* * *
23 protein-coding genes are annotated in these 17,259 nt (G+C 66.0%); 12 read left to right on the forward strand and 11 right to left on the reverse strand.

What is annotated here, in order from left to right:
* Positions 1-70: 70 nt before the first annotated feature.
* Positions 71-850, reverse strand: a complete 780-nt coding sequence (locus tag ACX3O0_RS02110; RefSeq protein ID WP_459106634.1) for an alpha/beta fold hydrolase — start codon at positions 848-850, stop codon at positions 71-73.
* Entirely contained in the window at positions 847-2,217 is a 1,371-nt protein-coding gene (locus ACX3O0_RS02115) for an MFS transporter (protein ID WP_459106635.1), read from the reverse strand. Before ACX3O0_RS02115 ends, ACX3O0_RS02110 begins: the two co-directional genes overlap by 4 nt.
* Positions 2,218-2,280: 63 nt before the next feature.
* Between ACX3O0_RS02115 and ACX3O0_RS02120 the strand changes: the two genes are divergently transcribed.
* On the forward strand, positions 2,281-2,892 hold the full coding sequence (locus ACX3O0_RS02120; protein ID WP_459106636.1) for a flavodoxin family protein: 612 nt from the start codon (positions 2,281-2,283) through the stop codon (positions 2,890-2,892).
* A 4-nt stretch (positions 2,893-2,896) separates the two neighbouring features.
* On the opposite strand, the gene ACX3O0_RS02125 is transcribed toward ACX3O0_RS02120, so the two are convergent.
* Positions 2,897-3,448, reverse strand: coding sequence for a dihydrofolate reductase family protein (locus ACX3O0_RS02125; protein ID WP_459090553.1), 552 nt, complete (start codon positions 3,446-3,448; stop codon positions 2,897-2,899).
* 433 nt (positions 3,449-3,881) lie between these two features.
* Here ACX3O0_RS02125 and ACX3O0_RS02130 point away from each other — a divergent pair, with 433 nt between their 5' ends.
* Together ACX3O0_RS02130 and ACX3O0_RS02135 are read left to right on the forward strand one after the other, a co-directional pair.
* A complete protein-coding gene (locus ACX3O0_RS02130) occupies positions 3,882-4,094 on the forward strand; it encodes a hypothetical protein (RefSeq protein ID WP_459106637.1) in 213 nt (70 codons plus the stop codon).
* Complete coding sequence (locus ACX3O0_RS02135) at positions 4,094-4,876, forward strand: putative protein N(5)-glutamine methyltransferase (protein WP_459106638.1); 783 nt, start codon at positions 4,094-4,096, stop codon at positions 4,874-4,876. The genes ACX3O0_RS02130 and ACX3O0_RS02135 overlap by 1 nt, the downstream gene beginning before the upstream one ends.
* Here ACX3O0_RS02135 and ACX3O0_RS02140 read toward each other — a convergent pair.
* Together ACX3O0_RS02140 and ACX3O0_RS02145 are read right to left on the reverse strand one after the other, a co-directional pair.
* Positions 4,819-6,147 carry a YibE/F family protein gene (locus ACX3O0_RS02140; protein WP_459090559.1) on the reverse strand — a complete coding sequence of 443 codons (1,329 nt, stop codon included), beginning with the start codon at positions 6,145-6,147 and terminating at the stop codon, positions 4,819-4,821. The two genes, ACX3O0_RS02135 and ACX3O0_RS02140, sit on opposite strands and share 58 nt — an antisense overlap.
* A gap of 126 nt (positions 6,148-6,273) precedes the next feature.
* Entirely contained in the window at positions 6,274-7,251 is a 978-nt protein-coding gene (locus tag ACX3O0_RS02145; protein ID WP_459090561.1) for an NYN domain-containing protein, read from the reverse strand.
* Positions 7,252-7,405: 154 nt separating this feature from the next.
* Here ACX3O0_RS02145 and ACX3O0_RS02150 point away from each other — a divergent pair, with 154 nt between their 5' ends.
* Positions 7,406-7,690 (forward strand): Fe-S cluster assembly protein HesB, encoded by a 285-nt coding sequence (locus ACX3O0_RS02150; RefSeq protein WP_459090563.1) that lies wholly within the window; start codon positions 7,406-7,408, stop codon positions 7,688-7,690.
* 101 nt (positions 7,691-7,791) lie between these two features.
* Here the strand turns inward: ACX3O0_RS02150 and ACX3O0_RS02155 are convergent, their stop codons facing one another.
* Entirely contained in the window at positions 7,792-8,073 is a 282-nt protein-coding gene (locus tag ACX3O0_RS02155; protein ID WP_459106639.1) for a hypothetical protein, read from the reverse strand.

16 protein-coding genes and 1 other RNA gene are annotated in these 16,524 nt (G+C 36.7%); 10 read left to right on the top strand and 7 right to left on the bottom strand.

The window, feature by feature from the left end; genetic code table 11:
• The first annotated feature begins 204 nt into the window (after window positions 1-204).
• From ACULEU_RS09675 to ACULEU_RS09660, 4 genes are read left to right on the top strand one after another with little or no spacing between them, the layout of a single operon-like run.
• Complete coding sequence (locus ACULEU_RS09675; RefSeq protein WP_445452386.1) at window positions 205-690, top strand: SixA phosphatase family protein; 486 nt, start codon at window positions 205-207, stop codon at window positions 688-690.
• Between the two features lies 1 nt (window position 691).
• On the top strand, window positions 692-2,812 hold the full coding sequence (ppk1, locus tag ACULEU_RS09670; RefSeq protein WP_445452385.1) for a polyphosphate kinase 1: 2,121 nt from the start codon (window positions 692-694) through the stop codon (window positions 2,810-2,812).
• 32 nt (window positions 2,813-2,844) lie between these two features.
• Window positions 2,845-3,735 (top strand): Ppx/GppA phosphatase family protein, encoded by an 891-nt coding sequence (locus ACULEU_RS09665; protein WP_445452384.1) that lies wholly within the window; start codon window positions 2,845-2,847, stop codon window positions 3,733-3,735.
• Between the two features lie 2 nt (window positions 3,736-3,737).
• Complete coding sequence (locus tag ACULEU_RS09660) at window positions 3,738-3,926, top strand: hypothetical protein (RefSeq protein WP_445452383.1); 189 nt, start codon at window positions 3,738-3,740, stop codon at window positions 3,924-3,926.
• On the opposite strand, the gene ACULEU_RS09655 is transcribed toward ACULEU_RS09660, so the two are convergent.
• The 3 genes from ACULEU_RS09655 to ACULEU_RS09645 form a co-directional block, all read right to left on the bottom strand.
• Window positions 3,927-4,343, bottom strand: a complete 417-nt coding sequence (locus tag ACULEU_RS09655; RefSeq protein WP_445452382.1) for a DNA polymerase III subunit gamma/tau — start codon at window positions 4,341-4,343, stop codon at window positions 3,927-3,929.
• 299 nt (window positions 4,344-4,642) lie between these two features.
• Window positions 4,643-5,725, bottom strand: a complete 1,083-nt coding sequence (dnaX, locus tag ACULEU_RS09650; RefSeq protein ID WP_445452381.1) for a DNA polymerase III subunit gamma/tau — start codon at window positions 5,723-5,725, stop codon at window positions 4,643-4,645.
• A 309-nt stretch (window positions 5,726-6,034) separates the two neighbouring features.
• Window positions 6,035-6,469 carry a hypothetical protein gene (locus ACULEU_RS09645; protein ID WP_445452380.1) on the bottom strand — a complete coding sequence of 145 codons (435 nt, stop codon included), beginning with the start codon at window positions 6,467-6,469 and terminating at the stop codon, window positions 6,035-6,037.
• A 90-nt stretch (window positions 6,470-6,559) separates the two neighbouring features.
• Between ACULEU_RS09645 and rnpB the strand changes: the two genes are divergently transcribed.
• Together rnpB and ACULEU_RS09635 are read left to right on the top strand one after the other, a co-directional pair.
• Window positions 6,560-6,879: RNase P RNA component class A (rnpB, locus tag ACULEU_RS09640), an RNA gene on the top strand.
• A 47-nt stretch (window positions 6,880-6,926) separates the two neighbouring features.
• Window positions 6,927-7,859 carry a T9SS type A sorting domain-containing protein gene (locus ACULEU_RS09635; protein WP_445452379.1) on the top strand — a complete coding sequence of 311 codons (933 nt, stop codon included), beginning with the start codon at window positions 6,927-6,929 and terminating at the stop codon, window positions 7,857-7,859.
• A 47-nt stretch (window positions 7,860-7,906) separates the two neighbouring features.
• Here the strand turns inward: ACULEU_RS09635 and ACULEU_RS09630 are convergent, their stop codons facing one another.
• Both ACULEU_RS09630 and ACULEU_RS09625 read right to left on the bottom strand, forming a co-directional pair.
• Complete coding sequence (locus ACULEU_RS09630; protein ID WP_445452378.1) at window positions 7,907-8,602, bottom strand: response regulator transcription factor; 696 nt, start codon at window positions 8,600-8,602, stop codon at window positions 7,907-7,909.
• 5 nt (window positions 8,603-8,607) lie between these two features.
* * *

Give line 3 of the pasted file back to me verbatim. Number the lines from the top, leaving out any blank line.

* Positions 1-70: 70 nt before the first annotated feature.